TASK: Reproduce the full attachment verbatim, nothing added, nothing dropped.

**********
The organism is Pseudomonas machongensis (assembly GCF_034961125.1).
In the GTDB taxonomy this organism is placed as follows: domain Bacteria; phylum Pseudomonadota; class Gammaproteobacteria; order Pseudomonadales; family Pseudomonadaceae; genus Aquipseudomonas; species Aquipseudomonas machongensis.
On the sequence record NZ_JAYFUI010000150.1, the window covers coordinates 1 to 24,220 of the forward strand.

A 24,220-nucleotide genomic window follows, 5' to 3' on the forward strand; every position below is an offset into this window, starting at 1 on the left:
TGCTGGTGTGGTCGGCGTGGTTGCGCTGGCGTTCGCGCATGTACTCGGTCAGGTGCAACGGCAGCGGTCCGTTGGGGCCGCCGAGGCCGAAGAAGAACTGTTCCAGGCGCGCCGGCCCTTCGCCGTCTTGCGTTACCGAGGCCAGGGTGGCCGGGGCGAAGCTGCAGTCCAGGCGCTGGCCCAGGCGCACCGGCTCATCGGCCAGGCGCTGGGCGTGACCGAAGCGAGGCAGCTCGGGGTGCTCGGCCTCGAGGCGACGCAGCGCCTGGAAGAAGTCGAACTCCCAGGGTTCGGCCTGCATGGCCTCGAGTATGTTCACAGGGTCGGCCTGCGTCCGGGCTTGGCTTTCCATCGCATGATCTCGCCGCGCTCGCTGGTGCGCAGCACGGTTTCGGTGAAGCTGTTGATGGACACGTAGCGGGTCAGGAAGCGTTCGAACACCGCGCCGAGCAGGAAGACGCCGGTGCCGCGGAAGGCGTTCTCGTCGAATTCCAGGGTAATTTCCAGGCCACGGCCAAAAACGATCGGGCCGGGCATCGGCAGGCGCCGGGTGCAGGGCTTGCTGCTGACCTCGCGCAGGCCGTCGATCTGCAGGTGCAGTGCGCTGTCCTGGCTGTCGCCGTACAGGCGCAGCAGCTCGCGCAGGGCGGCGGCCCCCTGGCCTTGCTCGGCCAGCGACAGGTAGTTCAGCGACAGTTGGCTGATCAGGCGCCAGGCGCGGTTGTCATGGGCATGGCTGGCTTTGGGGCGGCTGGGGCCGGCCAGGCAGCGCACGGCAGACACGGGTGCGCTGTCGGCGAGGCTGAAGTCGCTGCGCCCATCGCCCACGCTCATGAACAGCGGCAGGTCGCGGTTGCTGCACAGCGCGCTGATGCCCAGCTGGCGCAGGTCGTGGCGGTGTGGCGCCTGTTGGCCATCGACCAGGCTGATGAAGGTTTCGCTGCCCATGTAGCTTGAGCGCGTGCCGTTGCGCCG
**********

The organism is Pseudomonas machongensis (assembly GCF_034961125.1).
In the GTDB taxonomy this organism is placed as follows: domain Bacteria; phylum Pseudomonadota; class Gammaproteobacteria; order Pseudomonadales; family Pseudomonadaceae; genus Aquipseudomonas; species Aquipseudomonas machongensis.
On the sequence record NZ_JAYFUI010000150.1, the window covers coordinates 1 to 24,220 of the forward strand.

A 24,220-nucleotide genomic window follows, 5' to 3' on the forward strand; every position below is an offset into this window, starting at 1 on the left:
TGCTGGTGTGGTCGGCGTGGTTGCGCTGGCGTTCGCGCATGTACTCGGTCAGGTGCAACGGCAGCGGTCCGTTGGGGCCGCCGAGGCCGAAGAAGAACTGTTCCAGGCGCGCCGGCCCTTCGCCGTCTTGCGTTACCGAGGCCAGGGTGGCCGGGGCGAAGCTGCAGTCCAGGCGCTGGCCCAGGCGCACCGGCTCATCGGCCAGGCGCTGGGCGTGACCGAAGCGAGGCAGCTCGGGGTGCTCGGCCTCGAGGCGACGCAGCGCCTGGAAGAAGTCGAACTCCCAGGGTTCGGCCTGCATGGCCTCGAGTATGTTCACAGGGTCGGCCTGCGTCCGGGCTTGGCTTTCCATCGCATGATCTCGCCGCGCTCGCTGGTGCGCAGCACGGTTTCGGTGAAGCTGTTGATGGACACGTAGCGGGTCAGGAAGCGTTCGAACACCGCGCCGAGCAGGAAGACGCCGGTGCCGCGGAAGGCGTTCTCGTCGAATTCCAGGGTAATTTCCAGGCCACGGCCAAAAACGATCGGGCCGGGCATCGGCAGGCGCCGGGTGCAGGGCTTGCTGCTGACCTCGCGCAGGCCGTCGATCTGCAGGTGCAGTGCGCTGTCCTGGCTGTCGCCGTACAGGCGCAGCAGCTCGCGCAGGGCGGCGGCCCCCTGGCCTTGCTCGGCCAGCGACAGGTAGTTCAGCGACAGTTGGCTGATCAGGCGCCAGGCGCGGTTGTCATGGGCATGGCTGGCTTTGGGGCGGCTGGGGCCGGCCAGGCAGCGCACGGCAGACACGGGTGCGCTGTCGGCGAGGCTGAAGTCGCTGCGCCCATCGCCCACGCTCATGAACAGCGGCAGGTCGCGGTTGCTGCACAGCGCGCTGATGCCCAGCTGGCGCAGGTCGTGGCGGTGTGGCGCCTGTTGGCCATCGACCAGGCTGATGAAGGTTTCGCTGCCCATGTAGCTTGAGCGCGTGCCGTTGCGCCG